May 31 (Bloomberg) -- The last time a major hurricane hit the U.S., pounding beaches and towns with winds of more than 111 miles per hour, was the record storm year of 2005.
“We have never gone six” years without a major strike, said Dennis Feltgen, spokesman for the National Hurricane Center in Miami. “That is a record I would like to establish, but that’s not up to me, but up to nature.”
In 2005, which saw 15 hurricanes and seven major storms of Category 3 or higher, Katrina struck near New Orleans, killing at least 1,836 people. Katrina and Rita caused $91 billion in damage, destroyed 115 energy platforms in the Gulf and shut down 95 percent of Gulf oil production and almost 30 percent of U.S. refining capacity, according to government reports.
As the 2011 season opens tomorrow, forecasts call for the Atlantic to be more active than in an average year, which produces 11 named storms. The Atlantic has a 65 percent chance of producing 12 to 18 storms, with six to 10 of them becoming hurricanes, according to the U.S. Climate Prediction Center.
The last hurricane to hit the U.S. was Ike, a Category 2 storm, in 2008. There hasn’t been a three-year period without a U.S. hurricane strike since the 1860s, according to Andover, Massachusetts-based Weather Services International, a software maker owned by the Weather Channel.
Planet’s Worst Storms
Hurricanes are the most powerful and destructive storms on the planet, inflicting $152.4 billion in insured losses in the U.S. from 1990 to 2009 and accounting for 45.2 percent of the country’s catastrophic losses in the same time period, according to the Insurance Information Institute in New York.
This year, the industry may be under greater strain because of large losses inflicted by record-setting tornadoes that have killed more than 500 people and destroyed at least $3 billion to $6.5 billion of insured property, said Robert Hartwig, president and economist for the insurance institute.
Hurricanes, which are most active during the six-month season than runs from June 1 through Nov. 30, are a threat to Florida orange growers, who produce the second-largest crops behind Brazil, and Gulf of Mexico oil and gas platforms and refineries. The Gulf accounts for 31 percent of U.S. oil output and 43 percent of refining capacity.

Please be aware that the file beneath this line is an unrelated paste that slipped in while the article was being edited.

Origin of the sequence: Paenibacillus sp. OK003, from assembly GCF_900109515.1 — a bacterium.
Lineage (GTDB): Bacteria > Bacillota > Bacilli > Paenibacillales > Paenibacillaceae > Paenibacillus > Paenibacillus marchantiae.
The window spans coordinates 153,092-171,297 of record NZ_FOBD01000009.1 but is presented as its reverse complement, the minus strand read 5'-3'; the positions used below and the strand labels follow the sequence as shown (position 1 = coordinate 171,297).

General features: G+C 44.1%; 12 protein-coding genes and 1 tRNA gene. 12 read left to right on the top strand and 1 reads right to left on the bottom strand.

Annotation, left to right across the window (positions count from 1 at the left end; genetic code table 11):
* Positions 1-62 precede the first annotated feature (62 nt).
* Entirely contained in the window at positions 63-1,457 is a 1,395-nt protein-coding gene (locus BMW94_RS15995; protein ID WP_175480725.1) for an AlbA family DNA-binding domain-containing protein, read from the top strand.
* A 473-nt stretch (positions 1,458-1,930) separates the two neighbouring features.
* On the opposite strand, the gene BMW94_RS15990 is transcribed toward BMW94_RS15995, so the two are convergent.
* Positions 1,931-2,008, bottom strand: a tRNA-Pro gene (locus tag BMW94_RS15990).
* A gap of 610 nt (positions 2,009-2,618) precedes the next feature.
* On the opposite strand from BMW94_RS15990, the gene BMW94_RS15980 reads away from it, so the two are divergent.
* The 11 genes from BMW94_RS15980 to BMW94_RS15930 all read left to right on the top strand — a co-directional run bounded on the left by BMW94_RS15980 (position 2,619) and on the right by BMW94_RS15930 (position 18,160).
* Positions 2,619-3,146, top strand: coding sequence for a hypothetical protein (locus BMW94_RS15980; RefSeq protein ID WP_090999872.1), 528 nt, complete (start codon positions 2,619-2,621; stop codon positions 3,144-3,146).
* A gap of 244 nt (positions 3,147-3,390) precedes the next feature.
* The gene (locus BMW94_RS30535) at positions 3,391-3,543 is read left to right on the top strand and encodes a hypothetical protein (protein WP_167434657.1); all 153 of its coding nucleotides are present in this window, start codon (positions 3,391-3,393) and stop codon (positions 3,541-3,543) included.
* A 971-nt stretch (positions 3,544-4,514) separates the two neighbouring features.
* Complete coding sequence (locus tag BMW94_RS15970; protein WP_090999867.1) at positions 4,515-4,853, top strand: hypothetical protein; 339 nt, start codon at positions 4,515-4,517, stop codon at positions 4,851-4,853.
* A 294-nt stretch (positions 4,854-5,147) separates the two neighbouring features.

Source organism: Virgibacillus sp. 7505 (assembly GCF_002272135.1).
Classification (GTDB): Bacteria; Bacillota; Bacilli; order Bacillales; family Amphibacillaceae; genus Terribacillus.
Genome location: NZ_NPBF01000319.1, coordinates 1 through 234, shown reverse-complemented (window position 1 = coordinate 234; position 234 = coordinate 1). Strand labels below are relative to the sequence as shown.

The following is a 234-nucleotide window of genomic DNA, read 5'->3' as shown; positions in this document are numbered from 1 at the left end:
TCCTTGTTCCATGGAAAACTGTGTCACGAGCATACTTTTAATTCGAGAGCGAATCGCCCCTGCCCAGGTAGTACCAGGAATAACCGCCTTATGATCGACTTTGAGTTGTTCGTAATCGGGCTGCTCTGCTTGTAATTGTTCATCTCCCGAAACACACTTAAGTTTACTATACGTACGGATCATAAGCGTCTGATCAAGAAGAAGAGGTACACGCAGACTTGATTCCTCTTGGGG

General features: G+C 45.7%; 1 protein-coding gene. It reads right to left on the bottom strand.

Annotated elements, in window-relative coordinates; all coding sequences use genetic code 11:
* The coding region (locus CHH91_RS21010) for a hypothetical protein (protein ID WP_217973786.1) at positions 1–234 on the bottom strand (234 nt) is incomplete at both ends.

Last year, while tying for the third-most active season on record, the U.S. was protected from major damage by a trough, or an elongated area of low pressure, that helped keep all the hurricanes and all except one tropical storm from striking the U.S., said Jim Rouiller, a senior energy meteorologist at Planalytics Inc. in Berwyn, Pennsylvania.
Pulling Storms In
The trough is setting up this year across the Mississippi Valley, and if it stays there, it’s “going to act as a magnet to pull these storms into the southeastern U.S. or mid-Atlantic,” Rouiller said.
“We will be faced with a much higher threat of a land-falling hurricane,” Rouiller said.
The position of this year’s Bermuda High, a semi-permanent area of high pressure over the North Atlantic, may also drive storms closer to the U.S., said Paul Pastelok of AccuWeather Inc. in State College, Pennsylvania.
Pastelok said forecasters at AccuWeather believe the high will position itself in such a way that more U.S. land strikes are possible.
Not all forecasters are willing to make that bet.
Predicting where storms will make landfall before they form is virtually impossible, said Feltgen. And Jeff Masters, founder of Weather Underground Inc., said the weather patterns that steer hurricanes can’t be predicted months in advance.
“There is no telling what the steering currents are going to do this year,” Masters said.
The one aspect that all forecasters agree on is that La Nina, the cooling of the Pacific Ocean, won’t be in play. The Australian Bureau of Meteorology declared the La Nina event over and said the Pacific has returned to neutral.
A storm gets a name when its winds reach 39 miles per hour (63 kilometers per hour) and becomes a hurricane when winds hit 74 mph. There are five hurricane categories as classified by the Saffir-Simpson scale, with damage increasing by a factor of four for each step up, according to the hurricane center.
While storm names are recycled every six years, this year will have names that weren’t on the list in 2005, said Feltgen. After that season, five names were retired, among them Katrina, “the most number of storms names we retired in one year,” Feltgen said.
Two names, Igor and Tomas, were retired by the World Meteorological Organization’s hurricane committee last year.
“We’re recycling the Katrina-year names,” said Masters, in Ann Arbor, Michigan. “It has been five years without a major hurricane. You could say were due but that doesn’t increase the odds.”
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